Defined contribution plan members are contending with volatile equity markets, ultra-low interest rates and the threat of inflation as the country’s economy begins its tentative recovery.
In the first half of 2020, equities took an almost round trip, dropping significantly in the first quarter and recovering to the point that most markets are in neutral or positive territory today, said Mazen Shakeel, partner and practice leader for asset risk management at Morneau Shepell Ltd., during a session at Benefits Canada and the Canadian Investment Review‘s 2020 Plan Sponsor Week mid-August.
Nevertheless, he noted, equities continue to feel riskier as uncertainty contributes to unusually high volatility. As well, historically low interest rates are boosting the value of fixed income in DC plan member portfolios. However, for those members closing in on retirement, the higher value of fixed income will make purchasing an income product more expensive.
Finally, concerns are rising about the potential inflationary side-effects of the federal government’s fiscal stimulus throughout the coronavirus pandemic, said Shakeel. While March and April saw an unusual bout of deflation, DC plan members may see their purchasing power eroded by higher than typical inflation in the years to come.
Looking to the issue of equities, a significant chunk of DC plan member investments are in target-date funds, he added. These vehicles typically feature rebalancing mechanisms, often on a quarterly basis, to ensure the maintenance of a pre-established mix of asset classes. Many of these funds rebalanced at the end of March, just as equity markets were feeling the full force of pandemic panic, shrinking stocks’ presence in the fund. As a result, capital poured into stocks, which then benefited from the market rebound just a few months later.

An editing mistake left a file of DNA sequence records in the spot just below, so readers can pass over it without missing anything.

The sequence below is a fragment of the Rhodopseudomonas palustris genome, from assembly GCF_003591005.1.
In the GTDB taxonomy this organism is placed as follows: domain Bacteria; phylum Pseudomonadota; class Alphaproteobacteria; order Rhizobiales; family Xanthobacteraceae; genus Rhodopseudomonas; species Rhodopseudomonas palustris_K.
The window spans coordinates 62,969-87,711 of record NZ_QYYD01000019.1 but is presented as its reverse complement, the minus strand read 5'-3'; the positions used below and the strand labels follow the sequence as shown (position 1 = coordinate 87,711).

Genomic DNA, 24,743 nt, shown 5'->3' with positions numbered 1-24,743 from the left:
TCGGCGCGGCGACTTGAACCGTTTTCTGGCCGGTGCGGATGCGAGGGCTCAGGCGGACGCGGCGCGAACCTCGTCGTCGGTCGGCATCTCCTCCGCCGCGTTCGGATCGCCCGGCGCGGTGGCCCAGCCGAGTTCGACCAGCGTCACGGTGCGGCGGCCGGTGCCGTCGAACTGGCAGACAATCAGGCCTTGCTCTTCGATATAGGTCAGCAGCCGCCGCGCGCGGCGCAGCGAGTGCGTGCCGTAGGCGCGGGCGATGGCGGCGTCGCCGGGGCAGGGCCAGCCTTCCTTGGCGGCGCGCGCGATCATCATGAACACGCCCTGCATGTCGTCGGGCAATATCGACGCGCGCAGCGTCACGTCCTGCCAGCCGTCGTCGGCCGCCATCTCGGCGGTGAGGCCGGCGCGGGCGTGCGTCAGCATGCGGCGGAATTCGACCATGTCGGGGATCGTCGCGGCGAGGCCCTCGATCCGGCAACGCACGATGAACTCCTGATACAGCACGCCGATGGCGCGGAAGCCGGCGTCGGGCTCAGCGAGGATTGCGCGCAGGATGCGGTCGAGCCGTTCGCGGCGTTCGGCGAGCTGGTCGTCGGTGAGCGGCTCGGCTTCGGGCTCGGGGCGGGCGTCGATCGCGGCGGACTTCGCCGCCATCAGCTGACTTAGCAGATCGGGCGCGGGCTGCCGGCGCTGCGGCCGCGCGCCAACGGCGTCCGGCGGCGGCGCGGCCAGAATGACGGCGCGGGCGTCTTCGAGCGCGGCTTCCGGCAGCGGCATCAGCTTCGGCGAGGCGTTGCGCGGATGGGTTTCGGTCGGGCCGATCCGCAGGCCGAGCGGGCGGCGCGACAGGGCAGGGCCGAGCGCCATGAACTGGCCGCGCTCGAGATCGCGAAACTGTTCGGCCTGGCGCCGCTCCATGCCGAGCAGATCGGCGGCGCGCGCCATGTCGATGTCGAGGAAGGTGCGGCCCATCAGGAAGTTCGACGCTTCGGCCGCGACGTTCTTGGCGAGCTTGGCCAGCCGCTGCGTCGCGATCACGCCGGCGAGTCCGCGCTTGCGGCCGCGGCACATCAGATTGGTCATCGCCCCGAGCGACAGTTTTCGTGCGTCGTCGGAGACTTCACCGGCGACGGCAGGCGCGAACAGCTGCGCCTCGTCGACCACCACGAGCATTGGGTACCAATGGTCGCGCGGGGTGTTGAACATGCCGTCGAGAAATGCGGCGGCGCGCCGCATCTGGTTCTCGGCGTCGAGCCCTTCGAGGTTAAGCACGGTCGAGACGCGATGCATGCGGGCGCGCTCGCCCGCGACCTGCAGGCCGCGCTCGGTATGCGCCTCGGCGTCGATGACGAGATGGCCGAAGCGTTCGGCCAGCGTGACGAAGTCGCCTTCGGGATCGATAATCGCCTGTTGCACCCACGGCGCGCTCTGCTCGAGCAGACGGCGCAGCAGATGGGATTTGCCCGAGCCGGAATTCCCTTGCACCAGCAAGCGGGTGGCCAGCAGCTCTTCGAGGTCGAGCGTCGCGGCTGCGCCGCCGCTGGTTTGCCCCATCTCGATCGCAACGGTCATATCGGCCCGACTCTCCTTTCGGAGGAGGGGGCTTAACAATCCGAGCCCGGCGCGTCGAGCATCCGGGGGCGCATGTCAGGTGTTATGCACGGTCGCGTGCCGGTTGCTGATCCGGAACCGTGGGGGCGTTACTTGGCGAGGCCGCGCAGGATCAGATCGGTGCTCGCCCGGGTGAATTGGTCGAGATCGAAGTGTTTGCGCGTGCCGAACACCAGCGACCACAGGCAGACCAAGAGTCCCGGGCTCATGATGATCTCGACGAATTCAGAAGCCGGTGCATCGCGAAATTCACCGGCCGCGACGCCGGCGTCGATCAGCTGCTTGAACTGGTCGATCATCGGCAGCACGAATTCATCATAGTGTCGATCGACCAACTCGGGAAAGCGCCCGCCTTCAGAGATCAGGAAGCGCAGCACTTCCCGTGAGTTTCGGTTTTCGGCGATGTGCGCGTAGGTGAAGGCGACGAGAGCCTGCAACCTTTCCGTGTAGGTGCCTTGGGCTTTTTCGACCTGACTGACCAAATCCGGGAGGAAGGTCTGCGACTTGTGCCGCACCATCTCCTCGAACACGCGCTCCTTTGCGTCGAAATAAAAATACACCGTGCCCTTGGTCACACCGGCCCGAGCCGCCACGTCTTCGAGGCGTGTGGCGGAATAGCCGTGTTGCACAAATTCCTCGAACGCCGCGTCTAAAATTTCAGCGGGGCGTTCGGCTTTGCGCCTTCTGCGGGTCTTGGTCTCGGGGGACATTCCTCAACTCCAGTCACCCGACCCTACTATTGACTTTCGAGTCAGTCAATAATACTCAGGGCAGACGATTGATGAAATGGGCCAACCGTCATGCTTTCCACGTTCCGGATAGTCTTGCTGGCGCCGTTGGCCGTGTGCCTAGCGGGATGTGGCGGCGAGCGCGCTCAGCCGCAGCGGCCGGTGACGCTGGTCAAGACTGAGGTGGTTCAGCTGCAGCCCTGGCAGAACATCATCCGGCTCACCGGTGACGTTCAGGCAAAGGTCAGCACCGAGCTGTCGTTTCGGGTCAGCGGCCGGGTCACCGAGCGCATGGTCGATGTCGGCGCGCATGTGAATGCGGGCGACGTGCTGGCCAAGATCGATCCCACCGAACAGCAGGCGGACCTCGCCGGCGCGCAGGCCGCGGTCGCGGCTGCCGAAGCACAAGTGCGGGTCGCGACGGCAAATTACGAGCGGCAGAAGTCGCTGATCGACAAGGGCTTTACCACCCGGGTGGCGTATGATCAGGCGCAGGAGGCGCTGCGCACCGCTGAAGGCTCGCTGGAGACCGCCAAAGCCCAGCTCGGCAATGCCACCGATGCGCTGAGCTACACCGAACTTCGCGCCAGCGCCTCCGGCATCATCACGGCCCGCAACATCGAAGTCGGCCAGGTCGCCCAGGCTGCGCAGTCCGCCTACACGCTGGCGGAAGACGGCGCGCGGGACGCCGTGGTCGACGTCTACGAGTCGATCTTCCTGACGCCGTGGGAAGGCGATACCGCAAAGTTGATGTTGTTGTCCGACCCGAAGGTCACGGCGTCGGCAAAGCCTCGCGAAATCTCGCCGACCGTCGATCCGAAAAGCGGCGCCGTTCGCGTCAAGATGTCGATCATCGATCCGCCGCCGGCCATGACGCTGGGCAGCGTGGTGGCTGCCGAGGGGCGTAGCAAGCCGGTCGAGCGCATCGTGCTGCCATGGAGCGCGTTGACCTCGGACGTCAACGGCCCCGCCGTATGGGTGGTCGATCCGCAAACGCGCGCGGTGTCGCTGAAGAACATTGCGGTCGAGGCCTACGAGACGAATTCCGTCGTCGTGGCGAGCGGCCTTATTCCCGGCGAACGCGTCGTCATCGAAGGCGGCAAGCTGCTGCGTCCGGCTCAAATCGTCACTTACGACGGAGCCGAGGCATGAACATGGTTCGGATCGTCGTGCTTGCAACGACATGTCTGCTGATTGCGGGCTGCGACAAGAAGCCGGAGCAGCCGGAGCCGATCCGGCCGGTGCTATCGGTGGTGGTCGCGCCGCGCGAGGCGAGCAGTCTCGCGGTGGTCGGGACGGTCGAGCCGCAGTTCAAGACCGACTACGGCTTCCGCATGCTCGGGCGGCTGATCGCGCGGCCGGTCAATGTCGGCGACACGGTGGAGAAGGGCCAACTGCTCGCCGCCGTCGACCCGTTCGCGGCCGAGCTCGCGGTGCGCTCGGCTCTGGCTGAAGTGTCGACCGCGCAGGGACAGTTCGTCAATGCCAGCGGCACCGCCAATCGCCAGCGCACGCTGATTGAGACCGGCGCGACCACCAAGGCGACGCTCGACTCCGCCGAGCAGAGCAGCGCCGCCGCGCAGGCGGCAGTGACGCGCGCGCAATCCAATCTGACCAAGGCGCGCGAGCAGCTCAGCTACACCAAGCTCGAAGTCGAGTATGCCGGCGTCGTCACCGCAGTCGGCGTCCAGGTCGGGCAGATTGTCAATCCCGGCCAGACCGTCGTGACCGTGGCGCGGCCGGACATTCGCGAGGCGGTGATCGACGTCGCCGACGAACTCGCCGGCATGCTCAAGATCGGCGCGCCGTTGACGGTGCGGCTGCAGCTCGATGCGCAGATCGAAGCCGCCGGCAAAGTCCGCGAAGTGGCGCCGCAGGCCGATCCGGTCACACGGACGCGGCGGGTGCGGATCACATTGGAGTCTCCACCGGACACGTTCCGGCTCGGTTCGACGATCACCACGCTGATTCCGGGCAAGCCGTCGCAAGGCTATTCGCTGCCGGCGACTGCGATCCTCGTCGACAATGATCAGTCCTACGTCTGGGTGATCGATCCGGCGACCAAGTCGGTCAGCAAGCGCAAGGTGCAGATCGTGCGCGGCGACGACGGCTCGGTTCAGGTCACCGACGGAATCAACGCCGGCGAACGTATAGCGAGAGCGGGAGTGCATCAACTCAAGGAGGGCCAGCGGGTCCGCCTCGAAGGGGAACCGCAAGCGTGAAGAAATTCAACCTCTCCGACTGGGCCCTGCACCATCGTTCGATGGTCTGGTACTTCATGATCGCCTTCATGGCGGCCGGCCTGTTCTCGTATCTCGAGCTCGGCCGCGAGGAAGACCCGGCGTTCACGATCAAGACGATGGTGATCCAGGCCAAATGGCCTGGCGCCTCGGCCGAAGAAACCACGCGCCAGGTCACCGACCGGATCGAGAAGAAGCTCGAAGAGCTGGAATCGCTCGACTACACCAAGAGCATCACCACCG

“It’s really important as plan sponsors to understand the rebalancing feature that your target-date provider has in their plan — to what extent those are automatic versus discretionary, to what extent does it happen at quarter end versus other times of the year, because that can have an impact on how the target-date funds perform when markets change like they did,” said Shakeel.
To compare, he examined seven different 2020 target-date funds. Equity allocation among the funds ranged materially, from just under 30 per cent to 60 per cent. In measuring the impact of the market crash, he noted, it’s important to distinguish between fund performance and the income it has the potential to generate. For example, after Mar. 31, the funds’ income generation potential dropped more (between 10 and 15 per cent) than the actual returns (between five and 10 per cent).
“While returns are important, they only tell part of the story,” he added. “And you need to be able to tell the whole story, especially as folks get closer to retirement, it becomes more important to look at income.”
Also speaking during the webinar, Anne Ananddakopal, principal for capital accumulation plan-focused retirement consulting at Morneau Shepell, suggested DC plan sponsors reassess whether members are on track for the retirement they envisioned. When the pandemic hit, inquiries from members spiked, with many asking for password resets as they sought to access their retirement accounts for the first time in a while.
To better understand what members were thinking, she said, the company examined inter-fund changes, new investment directions and withdrawals. “What we saw was there was a definite increase in transactions relating to inter-fund transfers, while there was a decline in transactional activities relating to new investment directions as well as withdrawals.”
While DC plan member actions represented an increase from the same period last year, only a small number of members actually made changes, mostly in withdrawals, said Ananddakopal. Most members making inter-fund changes moved funds into foreign equities, while almost all new investments were directed to money market funds or fixed income, “as members were looking to park their future money coming into the plan into safer investments.”
The upshot is most members took no action, she said, noting it’s unclear whether this was a case of member inertia or intentionality. “Regardless of their mindset, I think we need to start to engage the members . . . . Now is the time for them to really take stock of their financial position and reassess their retirement goals.”
To view a recording of this session, visit our webinar page.